The test doesn’t require any water or electricity nor any complicated and expensive equipment. It works similar to pregnancy tests, providing a color readout that signals whether a disease is detected that is easily readable by just about anyone.

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Ebola: What Happened

COUNCIL ON FOREIGN RELATIONS  BY John Campbell
(Scroll down for Laurie Garett's essay "Ebola's Lessons.")

With a rapidly growing and urbanizing population, persistent poverty, and weak governance, Sub-Saharan Africa is likely to be the source of new epidemics that potentially could spread around the world. Understanding the disastrous response of African governments, international institutions, and donor governments to the Ebola epidemic is essential if history is not to be repeated yet again. That makes Laurie Garrett’s essay, “Ebola’s Lessons,” in the September/October 2015 issue of Foreign Affairs, essential reading.

The Ebola virus treatment center where four people are currently being treated is seen in Paynesville, Liberia, July 16, 2015. (Courtesy Reuters/James Giahyue)

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Ebola in Sierra Leone: after 4,000 deaths, outbreak all but over

THE GUARDIAN   by Sarah Bosley                              Aug. 20, 2015
FREETOWN--The long-running Ebola epidemic in Sierra Leoneis all but over after nearly 13,500 cases and almost 4,000 deaths, those fighting the disease believe.

             People celebrate being released from Ebola quarantine on 14 August 2015. Photograph: Sunday Alamba/AP

The last case in Sierra Leone was an eight-month-old child, who was hospitalised nearly two weeks ago and died four days later.

None of the 29 people who had contact with the child and were moved from the densely packed Freetown slum of Magazine Wharf to a voluntary quarantine facility have so far shown signs of illness.

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As Ebola crisis ebbs for Sierra Leone, food insecurity gnaws at recovery

The deadly virus overwhelmed Sierra Leone's key agricultural district, leaving thousands of farms, and their farmers, abandoned. The impact of that lost harvest has shaken the economy — and its food supply.

CHRISTIAN SCIENCE MONITOR  by Ryan Lenora Brown                    Aug. 16, 2015

Kailahun, Sierra Leone —...Today, the Ebola virus appears to be in retreat. Massive tented treatment centers built by international donors stand vacant and ghostly across the countryside, unnecessary to cope with the single-digit numbers of new cases recorded in recent weeks. Schools, closed for nearly nine months, have reopened. On weekend mornings, Freetown’s Atlantic Ocean beaches are once again thronged with joggers, pick-up soccer games, and informal aerobics classes, as fears fade of passing Ebola through physical contact.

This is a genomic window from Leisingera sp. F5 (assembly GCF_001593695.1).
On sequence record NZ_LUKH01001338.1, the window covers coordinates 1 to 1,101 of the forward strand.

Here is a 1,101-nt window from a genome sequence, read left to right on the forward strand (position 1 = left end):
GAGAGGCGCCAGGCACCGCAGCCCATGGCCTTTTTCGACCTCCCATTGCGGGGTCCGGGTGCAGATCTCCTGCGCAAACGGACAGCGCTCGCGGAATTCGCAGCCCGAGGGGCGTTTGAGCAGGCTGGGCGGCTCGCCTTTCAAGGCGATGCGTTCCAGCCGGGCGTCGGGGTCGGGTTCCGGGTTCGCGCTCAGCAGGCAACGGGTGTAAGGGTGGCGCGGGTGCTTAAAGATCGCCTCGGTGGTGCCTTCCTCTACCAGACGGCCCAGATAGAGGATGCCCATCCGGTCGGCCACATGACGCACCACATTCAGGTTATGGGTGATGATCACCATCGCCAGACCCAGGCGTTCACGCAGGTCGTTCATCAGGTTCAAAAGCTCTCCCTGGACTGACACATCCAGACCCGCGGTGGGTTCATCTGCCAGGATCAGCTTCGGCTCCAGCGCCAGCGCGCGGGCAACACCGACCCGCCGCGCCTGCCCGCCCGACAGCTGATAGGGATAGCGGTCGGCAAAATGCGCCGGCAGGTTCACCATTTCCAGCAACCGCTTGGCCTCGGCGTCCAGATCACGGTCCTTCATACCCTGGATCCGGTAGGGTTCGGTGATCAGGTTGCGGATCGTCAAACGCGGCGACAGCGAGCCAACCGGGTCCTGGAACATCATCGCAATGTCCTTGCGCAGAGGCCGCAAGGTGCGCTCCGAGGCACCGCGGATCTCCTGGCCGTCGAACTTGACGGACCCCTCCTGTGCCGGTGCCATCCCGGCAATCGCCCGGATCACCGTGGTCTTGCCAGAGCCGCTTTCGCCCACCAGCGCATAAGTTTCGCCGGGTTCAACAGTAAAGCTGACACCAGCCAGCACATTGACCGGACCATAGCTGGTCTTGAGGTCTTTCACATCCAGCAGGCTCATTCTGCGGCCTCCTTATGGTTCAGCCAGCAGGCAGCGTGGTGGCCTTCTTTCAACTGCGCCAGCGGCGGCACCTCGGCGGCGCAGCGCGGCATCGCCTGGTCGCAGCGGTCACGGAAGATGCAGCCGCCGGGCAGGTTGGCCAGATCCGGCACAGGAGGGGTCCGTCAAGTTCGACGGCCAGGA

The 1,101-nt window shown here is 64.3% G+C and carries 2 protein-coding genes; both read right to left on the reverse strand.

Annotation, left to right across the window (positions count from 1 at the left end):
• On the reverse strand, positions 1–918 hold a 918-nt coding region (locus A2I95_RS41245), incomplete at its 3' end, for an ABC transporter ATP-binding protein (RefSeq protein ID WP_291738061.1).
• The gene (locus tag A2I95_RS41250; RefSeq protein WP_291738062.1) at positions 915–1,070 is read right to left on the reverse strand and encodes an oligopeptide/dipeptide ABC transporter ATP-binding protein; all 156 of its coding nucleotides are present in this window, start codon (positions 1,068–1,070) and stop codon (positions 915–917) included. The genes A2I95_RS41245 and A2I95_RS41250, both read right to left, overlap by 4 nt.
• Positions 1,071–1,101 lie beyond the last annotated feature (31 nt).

Lahai Momoh, a buying agent for cacao in the eastern Sierra Leonean town of Kenema, seen here talking on his cellphone in August 2015, says 2014 was the worst year of his career due to the country's Ebola outbreak.

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Sierra Leone lifts last major Ebola quarantine as cases recede

REUTERS    by Umaru Fofana                            Aug.15, 2015

ASSESSEBEH, Sierra Leone  - Sierra Leone lifted its last major Ebola quarantine on Friday as President Ernest Bai Koroma expressed confidence that the country would soon be free of the virus.

The more than 500 residents of the northern village of Massessebeh gathered in the streets, singing and waving palm branches, after Koroma cut a piece of tape used as a cordon.

"I am sure within August we will start counting the first 21 days of zero (new cases)," said Koroma, referring to the incubation period of the virus. "I believe we cannot go back, we can only go forward."

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http://news.yahoo.com/sierra-leone-lifts-last-major-ebola-quarantine-cases-082712750.html

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Some Ebola Survivors Still Suffer—And Doctors Don’t Know Why

SCIENCE    by  Katie  M. Palmer                      Aug. 15, 2015

For the communities in Guinea, Sierra Leone, and Liberia where Ebola took the greatest toll last year, the worst is over. After claiming 11,000 lives, the fatal virus has finally begun to retreat. Numbers of new Ebola cases are dwindling. But for some of the survivors—the 50 percent or so of the infected who pull through—Ebola’s effects still linger.

                            Ebola survivor Fayiah, 11, sits with her relatives in Monrovia, Liberia. Jerome Delay/AP

For the communities in Guinea, Sierra Leone, and Liberia where Ebola took the greatest toll last year, the worst is over. After claiming 11,000 lives, the fatal virus has finally begun to retreat. Numbers of new Ebola cases are dwindling. But for some of the survivors—the 50 percent or so of the infected who pull through—Ebola’s effects still linger.